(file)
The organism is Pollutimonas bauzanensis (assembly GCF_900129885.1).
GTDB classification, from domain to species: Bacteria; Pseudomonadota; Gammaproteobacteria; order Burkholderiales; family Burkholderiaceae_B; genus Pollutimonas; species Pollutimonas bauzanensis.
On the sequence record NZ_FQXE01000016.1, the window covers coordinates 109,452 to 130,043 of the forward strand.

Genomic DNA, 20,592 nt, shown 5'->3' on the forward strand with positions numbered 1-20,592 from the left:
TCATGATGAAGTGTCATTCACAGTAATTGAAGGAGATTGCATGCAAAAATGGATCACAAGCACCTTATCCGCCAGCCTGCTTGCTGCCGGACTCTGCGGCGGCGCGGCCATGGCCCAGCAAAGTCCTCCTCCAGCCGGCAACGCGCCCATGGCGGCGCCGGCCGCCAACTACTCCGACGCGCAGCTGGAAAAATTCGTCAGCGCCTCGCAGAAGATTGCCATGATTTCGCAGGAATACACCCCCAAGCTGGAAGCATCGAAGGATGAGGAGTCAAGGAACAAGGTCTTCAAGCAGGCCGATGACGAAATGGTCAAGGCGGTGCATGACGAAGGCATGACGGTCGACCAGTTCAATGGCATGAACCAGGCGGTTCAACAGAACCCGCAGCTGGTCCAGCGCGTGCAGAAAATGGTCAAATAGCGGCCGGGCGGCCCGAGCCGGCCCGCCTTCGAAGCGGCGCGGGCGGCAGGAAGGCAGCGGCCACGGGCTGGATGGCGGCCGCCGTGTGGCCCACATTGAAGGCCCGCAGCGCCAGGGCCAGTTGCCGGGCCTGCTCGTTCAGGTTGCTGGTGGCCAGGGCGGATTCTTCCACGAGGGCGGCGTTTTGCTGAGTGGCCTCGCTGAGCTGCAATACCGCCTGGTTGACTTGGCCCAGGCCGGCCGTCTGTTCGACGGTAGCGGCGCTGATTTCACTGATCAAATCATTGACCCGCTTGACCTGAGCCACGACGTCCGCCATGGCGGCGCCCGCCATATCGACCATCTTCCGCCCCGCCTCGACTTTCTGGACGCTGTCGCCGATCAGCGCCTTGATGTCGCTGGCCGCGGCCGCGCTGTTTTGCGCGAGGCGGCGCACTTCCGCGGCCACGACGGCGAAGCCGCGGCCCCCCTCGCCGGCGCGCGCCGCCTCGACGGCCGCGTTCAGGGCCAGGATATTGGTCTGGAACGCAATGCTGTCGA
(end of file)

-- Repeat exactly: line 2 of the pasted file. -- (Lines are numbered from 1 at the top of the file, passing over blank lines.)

GTDB classification, from domain to species: Bacteria; Pseudomonadota; Gammaproteobacteria; order Burkholderiales; family Burkholderiaceae_B; genus Pollutimonas; species Pollutimonas bauzanensis.